South Korean President-elect Park Geun-hye praised the European Union (EU)'s efforts to resolve the humanitarian crisis in North Korea, and expressed hope for closer economic ties with India and the Middle East as she held a series of meetings with their top envoys Tuesday.
In her meeting with EU Ambassador Tomasz Kozlowski, Park thanked the envoy for the EU's efforts to improve the human rights situation in North Korea and for delivering "transparent" aid to the impoverished nation.
"I hope to see the EU play a role in resolving the North Korean nuclear issue and establishing peace on the Korean Peninsula," she said, adding that the EU's experience at achieving integration could be applied to bring peace to the two Koreas as well as to the surrounding region.
Park said she was pleased with how relations between the EU and South Korea have developed over the past half-century, especially since their free trade agreement took effect in 2011.
Quoting a passage from the book, "The European Dream," by Jeremy Rifkin, the president-elect also said South Korea, like the EU, aims to prioritize quality of life over accumulation of wealth, community over individual freedom, and sustainable growth over infinite growth.
In her meeting with Indian Ambassador Vishnu Prakash, Park highly evaluated their countries' growing interdependence in trade and foreign and security issues over the past 40 years.
"I hope to see stronger cooperation for our mutual growth in areas such as nuclear power generation and various infrastructure projects," Park told the envoy.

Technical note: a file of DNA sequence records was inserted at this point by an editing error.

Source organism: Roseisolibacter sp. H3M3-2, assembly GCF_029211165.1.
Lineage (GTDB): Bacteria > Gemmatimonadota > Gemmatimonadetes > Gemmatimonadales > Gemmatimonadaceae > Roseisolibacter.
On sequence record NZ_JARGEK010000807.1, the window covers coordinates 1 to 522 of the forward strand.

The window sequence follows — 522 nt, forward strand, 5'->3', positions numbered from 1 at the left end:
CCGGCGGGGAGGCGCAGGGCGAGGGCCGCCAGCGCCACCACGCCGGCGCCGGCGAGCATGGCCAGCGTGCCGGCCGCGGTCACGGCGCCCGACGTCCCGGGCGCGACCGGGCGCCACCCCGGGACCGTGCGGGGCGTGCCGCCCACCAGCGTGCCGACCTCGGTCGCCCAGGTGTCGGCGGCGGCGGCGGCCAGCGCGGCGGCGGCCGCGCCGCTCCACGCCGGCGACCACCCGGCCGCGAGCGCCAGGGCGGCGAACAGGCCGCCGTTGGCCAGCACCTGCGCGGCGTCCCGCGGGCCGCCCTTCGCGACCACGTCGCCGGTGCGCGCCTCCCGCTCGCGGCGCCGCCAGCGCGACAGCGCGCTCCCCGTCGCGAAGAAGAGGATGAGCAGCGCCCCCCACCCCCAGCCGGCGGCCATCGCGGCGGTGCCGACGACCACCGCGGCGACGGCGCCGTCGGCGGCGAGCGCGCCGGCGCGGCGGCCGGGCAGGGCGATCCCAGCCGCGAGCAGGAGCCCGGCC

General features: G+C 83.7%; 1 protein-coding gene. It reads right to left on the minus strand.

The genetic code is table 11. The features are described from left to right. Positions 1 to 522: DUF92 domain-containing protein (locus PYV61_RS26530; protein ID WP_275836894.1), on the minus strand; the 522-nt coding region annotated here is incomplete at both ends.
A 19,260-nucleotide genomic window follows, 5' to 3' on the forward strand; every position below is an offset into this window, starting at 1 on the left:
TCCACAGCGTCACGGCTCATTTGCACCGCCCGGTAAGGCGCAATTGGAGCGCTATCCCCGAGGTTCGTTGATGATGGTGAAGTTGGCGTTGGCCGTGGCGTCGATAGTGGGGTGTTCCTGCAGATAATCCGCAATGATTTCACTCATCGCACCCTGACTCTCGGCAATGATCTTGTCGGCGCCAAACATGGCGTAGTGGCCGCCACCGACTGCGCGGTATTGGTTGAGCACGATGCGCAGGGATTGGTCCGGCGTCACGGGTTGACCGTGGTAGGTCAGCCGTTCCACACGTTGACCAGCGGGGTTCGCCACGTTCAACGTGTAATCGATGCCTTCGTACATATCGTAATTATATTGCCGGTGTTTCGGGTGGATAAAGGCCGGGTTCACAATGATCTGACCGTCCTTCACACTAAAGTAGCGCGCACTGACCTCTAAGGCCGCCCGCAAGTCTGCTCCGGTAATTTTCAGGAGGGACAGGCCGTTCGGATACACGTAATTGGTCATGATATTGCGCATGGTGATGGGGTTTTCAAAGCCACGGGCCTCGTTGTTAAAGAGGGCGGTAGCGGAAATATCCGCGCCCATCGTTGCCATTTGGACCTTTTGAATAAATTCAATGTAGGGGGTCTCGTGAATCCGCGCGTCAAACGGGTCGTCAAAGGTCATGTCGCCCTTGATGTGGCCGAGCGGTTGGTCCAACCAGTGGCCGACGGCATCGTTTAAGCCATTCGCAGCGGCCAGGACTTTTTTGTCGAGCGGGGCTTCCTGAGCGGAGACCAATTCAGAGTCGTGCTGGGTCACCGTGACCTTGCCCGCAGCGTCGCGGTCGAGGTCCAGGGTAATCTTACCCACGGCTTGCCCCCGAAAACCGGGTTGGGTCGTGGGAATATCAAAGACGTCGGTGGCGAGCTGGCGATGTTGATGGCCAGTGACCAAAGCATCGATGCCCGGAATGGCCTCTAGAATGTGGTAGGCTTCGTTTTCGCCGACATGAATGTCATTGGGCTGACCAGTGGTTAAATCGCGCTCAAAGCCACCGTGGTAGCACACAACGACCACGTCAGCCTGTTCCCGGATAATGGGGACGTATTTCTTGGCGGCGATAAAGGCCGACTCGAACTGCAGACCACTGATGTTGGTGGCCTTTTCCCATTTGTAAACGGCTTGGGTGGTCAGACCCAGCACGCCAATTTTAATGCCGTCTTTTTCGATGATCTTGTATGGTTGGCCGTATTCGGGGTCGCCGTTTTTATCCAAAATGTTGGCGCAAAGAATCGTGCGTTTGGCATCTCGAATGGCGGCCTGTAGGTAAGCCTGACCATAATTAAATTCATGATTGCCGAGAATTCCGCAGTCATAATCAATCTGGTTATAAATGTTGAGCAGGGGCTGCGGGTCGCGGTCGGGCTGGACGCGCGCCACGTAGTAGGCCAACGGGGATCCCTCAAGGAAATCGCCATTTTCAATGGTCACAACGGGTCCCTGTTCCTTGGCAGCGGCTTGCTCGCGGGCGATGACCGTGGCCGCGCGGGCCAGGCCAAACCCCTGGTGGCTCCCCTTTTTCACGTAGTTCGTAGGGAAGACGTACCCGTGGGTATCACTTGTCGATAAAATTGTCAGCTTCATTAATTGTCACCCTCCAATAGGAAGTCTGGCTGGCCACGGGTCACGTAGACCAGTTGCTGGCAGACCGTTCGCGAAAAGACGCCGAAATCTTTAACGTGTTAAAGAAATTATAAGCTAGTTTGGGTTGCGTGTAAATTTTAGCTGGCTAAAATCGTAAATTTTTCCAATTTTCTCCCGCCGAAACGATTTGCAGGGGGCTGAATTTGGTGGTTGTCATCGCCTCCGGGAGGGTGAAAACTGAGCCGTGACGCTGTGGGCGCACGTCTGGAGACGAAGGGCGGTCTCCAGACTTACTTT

Prakash congratulated Park on her election, calling it a "history victory," and asked that she visit India.
Later in the day, Park met with a group of ambassadors from countries in the Middle East and credited their nations with helping South Korea's rapid economic development in the 1970s.
The president-elect was referring to a period when South Korean workers took part in construction projects in the Middle East in order to send money back home.
"I believe South Korea and Middle Eastern nations have complementary economic structures, making them optimal cooperation partners," Park told the group of 13 ambassadors from countries including Qatar, Egypt and Iran.
"I understand that South Korean firms are involved in a lot of work in the Middle East ... If you could take even more interest in those firms, then I believe our countries could achieve much more together."
Park also promised the envoys that South Korea will work to bring peace to the Middle East during its term as a non-permanent member of the U.N. Security Council, which started this year.